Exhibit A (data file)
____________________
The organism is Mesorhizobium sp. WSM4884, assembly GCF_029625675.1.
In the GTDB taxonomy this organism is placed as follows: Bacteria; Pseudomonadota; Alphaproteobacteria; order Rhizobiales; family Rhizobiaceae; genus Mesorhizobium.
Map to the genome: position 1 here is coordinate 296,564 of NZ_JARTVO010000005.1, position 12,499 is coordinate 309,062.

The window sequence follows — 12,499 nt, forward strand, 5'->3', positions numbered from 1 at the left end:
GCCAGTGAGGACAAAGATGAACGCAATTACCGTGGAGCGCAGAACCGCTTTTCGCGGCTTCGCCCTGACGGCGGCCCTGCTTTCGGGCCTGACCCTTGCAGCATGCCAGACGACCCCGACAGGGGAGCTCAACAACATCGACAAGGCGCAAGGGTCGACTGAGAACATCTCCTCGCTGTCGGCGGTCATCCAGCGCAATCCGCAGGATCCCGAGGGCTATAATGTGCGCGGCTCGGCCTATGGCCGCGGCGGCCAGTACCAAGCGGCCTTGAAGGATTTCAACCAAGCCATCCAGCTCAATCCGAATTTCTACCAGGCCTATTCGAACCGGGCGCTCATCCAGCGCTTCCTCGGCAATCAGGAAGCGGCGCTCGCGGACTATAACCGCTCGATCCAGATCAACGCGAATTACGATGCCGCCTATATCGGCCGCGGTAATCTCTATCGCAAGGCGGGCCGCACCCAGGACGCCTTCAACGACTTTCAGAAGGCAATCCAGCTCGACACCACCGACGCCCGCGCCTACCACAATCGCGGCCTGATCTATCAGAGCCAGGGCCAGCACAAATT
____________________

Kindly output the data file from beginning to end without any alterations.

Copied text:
The organism is Mesorhizobium sp. WSM4884, assembly GCF_029625675.1.
In the GTDB taxonomy this organism is placed as follows: Bacteria; Pseudomonadota; Alphaproteobacteria; order Rhizobiales; family Rhizobiaceae; genus Mesorhizobium.
Map to the genome: position 1 here is coordinate 296,564 of NZ_JARTVO010000005.1, position 12,499 is coordinate 309,062.

The window sequence follows — 12,499 nt, forward strand, 5'->3', positions numbered from 1 at the left end:
GCCAGTGAGGACAAAGATGAACGCAATTACCGTGGAGCGCAGAACCGCTTTTCGCGGCTTCGCCCTGACGGCGGCCCTGCTTTCGGGCCTGACCCTTGCAGCATGCCAGACGACCCCGACAGGGGAGCTCAACAACATCGACAAGGCGCAAGGGTCGACTGAGAACATCTCCTCGCTGTCGGCGGTCATCCAGCGCAATCCGCAGGATCCCGAGGGCTATAATGTGCGCGGCTCGGCCTATGGCCGCGGCGGCCAGTACCAAGCGGCCTTGAAGGATTTCAACCAAGCCATCCAGCTCAATCCGAATTTCTACCAGGCCTATTCGAACCGGGCGCTCATCCAGCGCTTCCTCGGCAATCAGGAAGCGGCGCTCGCGGACTATAACCGCTCGATCCAGATCAACGCGAATTACGATGCCGCCTATATCGGCCGCGGTAATCTCTATCGCAAGGCGGGCCGCACCCAGGACGCCTTCAACGACTTTCAGAAGGCAATCCAGCTCGACACCACCGACGCCCGCGCCTACCACAATCGCGGCCTGATCTATCAGAGCCAGGGCCAGCACAAATT